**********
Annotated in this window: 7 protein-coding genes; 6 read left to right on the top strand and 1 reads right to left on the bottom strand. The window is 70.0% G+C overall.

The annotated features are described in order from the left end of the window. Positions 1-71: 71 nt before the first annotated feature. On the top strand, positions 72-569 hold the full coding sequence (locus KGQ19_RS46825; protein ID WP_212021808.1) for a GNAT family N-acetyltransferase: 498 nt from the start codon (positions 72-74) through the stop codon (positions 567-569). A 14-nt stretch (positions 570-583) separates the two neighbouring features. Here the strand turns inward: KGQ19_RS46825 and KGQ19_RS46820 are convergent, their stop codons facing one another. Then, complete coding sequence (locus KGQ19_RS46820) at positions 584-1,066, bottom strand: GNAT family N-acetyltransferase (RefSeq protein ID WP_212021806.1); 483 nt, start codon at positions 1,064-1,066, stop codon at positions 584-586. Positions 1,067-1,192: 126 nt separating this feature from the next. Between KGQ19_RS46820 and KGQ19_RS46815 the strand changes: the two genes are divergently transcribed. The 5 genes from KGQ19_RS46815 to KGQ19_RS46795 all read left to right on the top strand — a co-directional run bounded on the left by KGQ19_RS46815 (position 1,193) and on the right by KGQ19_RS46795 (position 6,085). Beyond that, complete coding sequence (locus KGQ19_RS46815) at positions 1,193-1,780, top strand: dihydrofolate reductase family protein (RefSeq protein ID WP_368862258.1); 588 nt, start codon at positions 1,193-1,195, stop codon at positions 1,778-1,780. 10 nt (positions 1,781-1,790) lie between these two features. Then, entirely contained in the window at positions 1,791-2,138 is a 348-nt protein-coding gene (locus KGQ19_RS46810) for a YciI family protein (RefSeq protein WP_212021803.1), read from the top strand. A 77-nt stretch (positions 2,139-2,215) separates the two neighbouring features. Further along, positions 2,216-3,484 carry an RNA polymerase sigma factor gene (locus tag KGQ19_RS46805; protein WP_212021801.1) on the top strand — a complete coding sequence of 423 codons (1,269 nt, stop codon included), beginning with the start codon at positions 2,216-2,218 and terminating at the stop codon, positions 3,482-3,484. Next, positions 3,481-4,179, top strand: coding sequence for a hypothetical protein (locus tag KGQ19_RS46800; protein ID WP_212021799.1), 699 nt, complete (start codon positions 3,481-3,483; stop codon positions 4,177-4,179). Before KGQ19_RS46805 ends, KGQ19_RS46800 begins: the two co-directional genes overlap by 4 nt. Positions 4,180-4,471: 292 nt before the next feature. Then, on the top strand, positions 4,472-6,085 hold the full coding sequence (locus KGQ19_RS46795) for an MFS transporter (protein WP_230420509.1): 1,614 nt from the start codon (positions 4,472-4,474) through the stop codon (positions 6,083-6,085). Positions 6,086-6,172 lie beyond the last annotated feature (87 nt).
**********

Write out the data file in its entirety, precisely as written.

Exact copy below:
Annotated in this window: 7 protein-coding genes; 6 read left to right on the top strand and 1 reads right to left on the bottom strand. The window is 70.0% G+C overall.

The annotated features are described in order from the left end of the window. Positions 1-71: 71 nt before the first annotated feature. On the top strand, positions 72-569 hold the full coding sequence (locus KGQ19_RS46825; protein ID WP_212021808.1) for a GNAT family N-acetyltransferase: 498 nt from the start codon (positions 72-74) through the stop codon (positions 567-569). A 14-nt stretch (positions 570-583) separates the two neighbouring features. Here the strand turns inward: KGQ19_RS46825 and KGQ19_RS46820 are convergent, their stop codons facing one another. Then, complete coding sequence (locus KGQ19_RS46820) at positions 584-1,066, bottom strand: GNAT family N-acetyltransferase (RefSeq protein ID WP_212021806.1); 483 nt, start codon at positions 1,064-1,066, stop codon at positions 584-586. Positions 1,067-1,192: 126 nt separating this feature from the next. Between KGQ19_RS46820 and KGQ19_RS46815 the strand changes: the two genes are divergently transcribed. The 5 genes from KGQ19_RS46815 to KGQ19_RS46795 all read left to right on the top strand — a co-directional run bounded on the left by KGQ19_RS46815 (position 1,193) and on the right by KGQ19_RS46795 (position 6,085). Beyond that, complete coding sequence (locus KGQ19_RS46815) at positions 1,193-1,780, top strand: dihydrofolate reductase family protein (RefSeq protein ID WP_368862258.1); 588 nt, start codon at positions 1,193-1,195, stop codon at positions 1,778-1,780. 10 nt (positions 1,781-1,790) lie between these two features. Then, entirely contained in the window at positions 1,791-2,138 is a 348-nt protein-coding gene (locus KGQ19_RS46810) for a YciI family protein (RefSeq protein WP_212021803.1), read from the top strand. A 77-nt stretch (positions 2,139-2,215) separates the two neighbouring features. Further along, positions 2,216-3,484 carry an RNA polymerase sigma factor gene (locus tag KGQ19_RS46805; protein WP_212021801.1) on the top strand — a complete coding sequence of 423 codons (1,269 nt, stop codon included), beginning with the start codon at positions 2,216-2,218 and terminating at the stop codon, positions 3,482-3,484. Next, positions 3,481-4,179, top strand: coding sequence for a hypothetical protein (locus tag KGQ19_RS46800; protein ID WP_212021799.1), 699 nt, complete (start codon positions 3,481-3,483; stop codon positions 4,177-4,179). Before KGQ19_RS46805 ends, KGQ19_RS46800 begins: the two co-directional genes overlap by 4 nt. Positions 4,180-4,471: 292 nt before the next feature. Then, on the top strand, positions 4,472-6,085 hold the full coding sequence (locus KGQ19_RS46795) for an MFS transporter (protein WP_230420509.1): 1,614 nt from the start codon (positions 4,472-4,474) through the stop codon (positions 6,083-6,085). Positions 6,086-6,172 lie beyond the last annotated feature (87 nt).